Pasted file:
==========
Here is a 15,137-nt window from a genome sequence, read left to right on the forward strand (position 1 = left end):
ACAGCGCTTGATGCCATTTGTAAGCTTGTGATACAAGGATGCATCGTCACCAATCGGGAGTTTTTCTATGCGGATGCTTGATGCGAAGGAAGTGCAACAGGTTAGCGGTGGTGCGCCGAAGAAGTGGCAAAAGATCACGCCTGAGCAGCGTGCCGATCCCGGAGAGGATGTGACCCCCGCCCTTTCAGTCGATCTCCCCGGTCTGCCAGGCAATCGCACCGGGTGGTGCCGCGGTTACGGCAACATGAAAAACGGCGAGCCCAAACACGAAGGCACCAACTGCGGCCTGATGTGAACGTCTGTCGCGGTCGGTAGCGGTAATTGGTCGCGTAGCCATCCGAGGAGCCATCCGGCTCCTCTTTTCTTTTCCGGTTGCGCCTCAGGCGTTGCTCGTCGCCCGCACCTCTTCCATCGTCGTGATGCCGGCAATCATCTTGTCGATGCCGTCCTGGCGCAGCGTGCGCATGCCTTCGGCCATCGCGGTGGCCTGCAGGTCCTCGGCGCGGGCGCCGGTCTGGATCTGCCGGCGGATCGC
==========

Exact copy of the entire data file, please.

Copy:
Here is a 15,137-nt window from a genome sequence, read left to right on the forward strand (position 1 = left end):
ACAGCGCTTGATGCCATTTGTAAGCTTGTGATACAAGGATGCATCGTCACCAATCGGGAGTTTTTCTATGCGGATGCTTGATGCGAAGGAAGTGCAACAGGTTAGCGGTGGTGCGCCGAAGAAGTGGCAAAAGATCACGCCTGAGCAGCGTGCCGATCCCGGAGAGGATGTGACCCCCGCCCTTTCAGTCGATCTCCCCGGTCTGCCAGGCAATCGCACCGGGTGGTGCCGCGGTTACGGCAACATGAAAAACGGCGAGCCCAAACACGAAGGCACCAACTGCGGCCTGATGTGAACGTCTGTCGCGGTCGGTAGCGGTAATTGGTCGCGTAGCCATCCGAGGAGCCATCCGGCTCCTCTTTTCTTTTCCGGTTGCGCCTCAGGCGTTGCTCGTCGCCCGCACCTCTTCCATCGTCGTGATGCCGGCAATCATCTTGTCGATGCCGTCCTGGCGCAGCGTGCGCATGCCTTCGGCCATCGCGGTGGCCTGCAGGTCCTCGGCGCGGGCGCCGGTCTGGATCTGCCGGCGGATCGC